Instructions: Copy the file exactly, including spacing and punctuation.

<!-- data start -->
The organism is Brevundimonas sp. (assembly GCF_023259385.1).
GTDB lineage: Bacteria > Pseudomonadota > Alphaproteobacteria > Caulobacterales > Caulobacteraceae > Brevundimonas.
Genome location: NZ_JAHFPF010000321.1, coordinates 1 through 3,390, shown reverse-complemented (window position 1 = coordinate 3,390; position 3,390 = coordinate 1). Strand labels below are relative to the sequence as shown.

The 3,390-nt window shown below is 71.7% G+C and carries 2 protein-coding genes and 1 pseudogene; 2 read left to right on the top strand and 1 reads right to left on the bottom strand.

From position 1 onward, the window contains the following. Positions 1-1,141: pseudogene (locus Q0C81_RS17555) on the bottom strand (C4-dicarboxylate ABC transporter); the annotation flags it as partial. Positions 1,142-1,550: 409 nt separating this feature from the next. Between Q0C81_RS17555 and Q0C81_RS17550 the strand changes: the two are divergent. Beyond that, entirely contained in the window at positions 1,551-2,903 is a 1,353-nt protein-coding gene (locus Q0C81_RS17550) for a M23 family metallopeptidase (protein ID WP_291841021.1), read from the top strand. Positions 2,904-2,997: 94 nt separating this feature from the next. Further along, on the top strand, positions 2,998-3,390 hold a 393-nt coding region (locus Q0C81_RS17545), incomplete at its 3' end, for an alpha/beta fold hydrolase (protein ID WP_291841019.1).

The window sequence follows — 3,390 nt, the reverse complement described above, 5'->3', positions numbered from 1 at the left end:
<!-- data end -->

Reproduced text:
The organism is Brevundimonas sp. (assembly GCF_023259385.1).
GTDB lineage: Bacteria > Pseudomonadota > Alphaproteobacteria > Caulobacterales > Caulobacteraceae > Brevundimonas.
Genome location: NZ_JAHFPF010000321.1, coordinates 1 through 3,390, shown reverse-complemented (window position 1 = coordinate 3,390; position 3,390 = coordinate 1). Strand labels below are relative to the sequence as shown.

The 3,390-nt window shown below is 71.7% G+C and carries 2 protein-coding genes and 1 pseudogene; 2 read left to right on the top strand and 1 reads right to left on the bottom strand.

From position 1 onward, the window contains the following. Positions 1-1,141: pseudogene (locus Q0C81_RS17555) on the bottom strand (C4-dicarboxylate ABC transporter); the annotation flags it as partial. Positions 1,142-1,550: 409 nt separating this feature from the next. Between Q0C81_RS17555 and Q0C81_RS17550 the strand changes: the two are divergent. Beyond that, entirely contained in the window at positions 1,551-2,903 is a 1,353-nt protein-coding gene (locus Q0C81_RS17550) for a M23 family metallopeptidase (protein ID WP_291841021.1), read from the top strand. Positions 2,904-2,997: 94 nt separating this feature from the next. Further along, on the top strand, positions 2,998-3,390 hold a 393-nt coding region (locus Q0C81_RS17545), incomplete at its 3' end, for an alpha/beta fold hydrolase (protein ID WP_291841019.1).

The window sequence follows — 3,390 nt, the reverse complement described above, 5'->3', positions numbered from 1 at the left end: